Archive for June, 2009

Play Like a Machine

Tuesday, June 30th, 2009

Play Like a Machine

By Ernie Reynolds

One of the things I have always struggled with in my pool game was consistency. Some days I played like a pro, while other days I missed easy shots. More than once I wished that I could “play like a machine”.

A machine doesn’t have good days and bad days. Getting yelled at at work and being in a bad mood doesn’t happen to a machine. A machine either works or it doesn’t. And when it’s working, it gives consistent results.

The following video made me think the first time I saw it. The first part shows a pool-shooting machine called Deep Green. It doesn’t miss easy shots. It doesn’t have bad days. It plays like a machine.

Because it plays like a machine, it kind of takes the fun out of the game. How much fun would it be to play an opponent who never misses?

It’s kind of like playing horseshoes with my father. My father plays horseshoes like a machine. It seems like he hardly ever misses getting a ringer on each shot, and when he does, he gets mad at himself. It’s no fun playing him.

The old saying comes to mind – “Be careful what you wish for because you just might get it.” If I played pool as well as that machine, how much fun would it be to play a game with me?

I have run into this type of thing before. If I am having a particularly good night on the pool table at the local bar and have beat all comers, no one wants to play me any more. I can’t buy a game.

If I played in tournaments often this might be a good thing. However, I usually only play for fun and never for money. I enjoy the game too much to turn it into a semi-job.

So, I guess I’m like the typical human being. I want something, and when I get it, I decide I didn’t really want it in the first place. I want what I had before. Screwy logic huh?

Anyways, even though this pool-playing machine kind of weirded me out, I can admire it for what it is and appreciate the builder’s ability to produce it. It’s just a really neat toy.

The second part of the video shows what is called “augmented reality” pool. The lines on the table show you where the object and cue balls will go depending on your aim on the shot. This looks remarkably like some of those online pool games you can find on the web.

This system would be a tremendous help in learning banks and angles on the pool table. A few months with this baby and I think anyone would have a much better eye for making cut and bank shots. It really lays out the shot nicely for you.

I would be interested to hear what other people think about this video. Leave a comment and tell me what you think.

Thanks.

Never Forget The Basics

Monday, June 15th, 2009

Never Forget The Basics

By Ernie Reynolds

Friday night at the pool hall….

I was taking a little time to practice before my brother, the opponent, got there. As I was hitting the balls around, I found myself missing some fairly easy shots, especially long, table-length cut shots. When I finally thought about why this was happening, the mental training kicked in – get back to the basics.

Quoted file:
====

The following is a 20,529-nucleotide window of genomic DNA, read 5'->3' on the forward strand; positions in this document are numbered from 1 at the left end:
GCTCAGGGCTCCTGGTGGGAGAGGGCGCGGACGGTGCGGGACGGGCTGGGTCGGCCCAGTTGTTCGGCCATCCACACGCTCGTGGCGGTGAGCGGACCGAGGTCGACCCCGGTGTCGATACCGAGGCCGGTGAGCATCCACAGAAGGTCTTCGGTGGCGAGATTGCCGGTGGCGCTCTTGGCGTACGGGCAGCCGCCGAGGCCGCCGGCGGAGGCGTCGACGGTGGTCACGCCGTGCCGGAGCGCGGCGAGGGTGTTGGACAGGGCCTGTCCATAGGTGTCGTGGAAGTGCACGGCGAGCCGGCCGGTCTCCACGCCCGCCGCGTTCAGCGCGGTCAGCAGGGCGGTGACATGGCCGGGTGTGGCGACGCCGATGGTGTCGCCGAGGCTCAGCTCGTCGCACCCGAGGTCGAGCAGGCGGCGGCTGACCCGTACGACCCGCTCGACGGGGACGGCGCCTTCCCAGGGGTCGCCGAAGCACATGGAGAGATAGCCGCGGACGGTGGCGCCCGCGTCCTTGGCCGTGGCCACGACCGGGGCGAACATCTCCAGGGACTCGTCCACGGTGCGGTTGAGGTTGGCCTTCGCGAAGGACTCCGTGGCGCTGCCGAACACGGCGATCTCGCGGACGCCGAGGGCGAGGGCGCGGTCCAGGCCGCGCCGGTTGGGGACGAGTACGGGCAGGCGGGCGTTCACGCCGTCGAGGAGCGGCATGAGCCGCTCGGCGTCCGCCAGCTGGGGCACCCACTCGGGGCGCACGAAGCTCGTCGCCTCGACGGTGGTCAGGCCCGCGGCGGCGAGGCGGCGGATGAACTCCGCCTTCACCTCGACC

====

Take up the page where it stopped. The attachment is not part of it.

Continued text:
For more info, visit my websites…
Pool For Beginners
Pool and Pocket Billiards Resource

I mentally replayed the last few shots and realized that I wasn’t paying close enough attention to the cue ball hit. Also, my stroke wasn’t a smooth follow-through. Smarten up buddy.

So, I started really concentrating on hitting the cue ball correctly. I made sure that the cue tip was contacting the cue ball exactly in the center of the ball for no-english shots, and I paid strict attention to how and where I was hitting the cue for any shots with english on them.

I made sure that my stroke was smooth and straight, and I followed right through the cue ball with the cue tip. Doing this is especially helpful for making those long, table-length shots.

As I continued practicing, the balls started falling much more cleanly and easily. Just a couple minor tweaks like these can make a huge difference in how you are playing on any given day.

My brother finally showed up and we started playing our usual 8 ball. I played pretty well and was winning most of the games. Eventually I started hearing, “J**** C*****, you’re killing me here!” Ah, music to my ears. 8^)

For many of us, the knowledge on how to aim and sink the balls has been acquired long ago. We know how to shoot. We just have to remember to use the basics to consistently play up to our potential.

For me, it’s important to hit the cue ball absolutely correctly and make sure I’m using a smooth stroke and follow-through. For you, it may be some other basic item that messes with your shot-making.

When you find yourself missing or nearly missing shots on the pool table that you should be making almost with your eyes closed, take a moment to check your basic stroke and aiming techniques. There’s a good chance you’ll find something slightly out of alignment somewhere.

And, if you haven’t yet gotten to the point where you know you know (yes I meant to write it like that) how to make the shots, keep practicing! Practice those basics until you are seeing the shots in your sleep.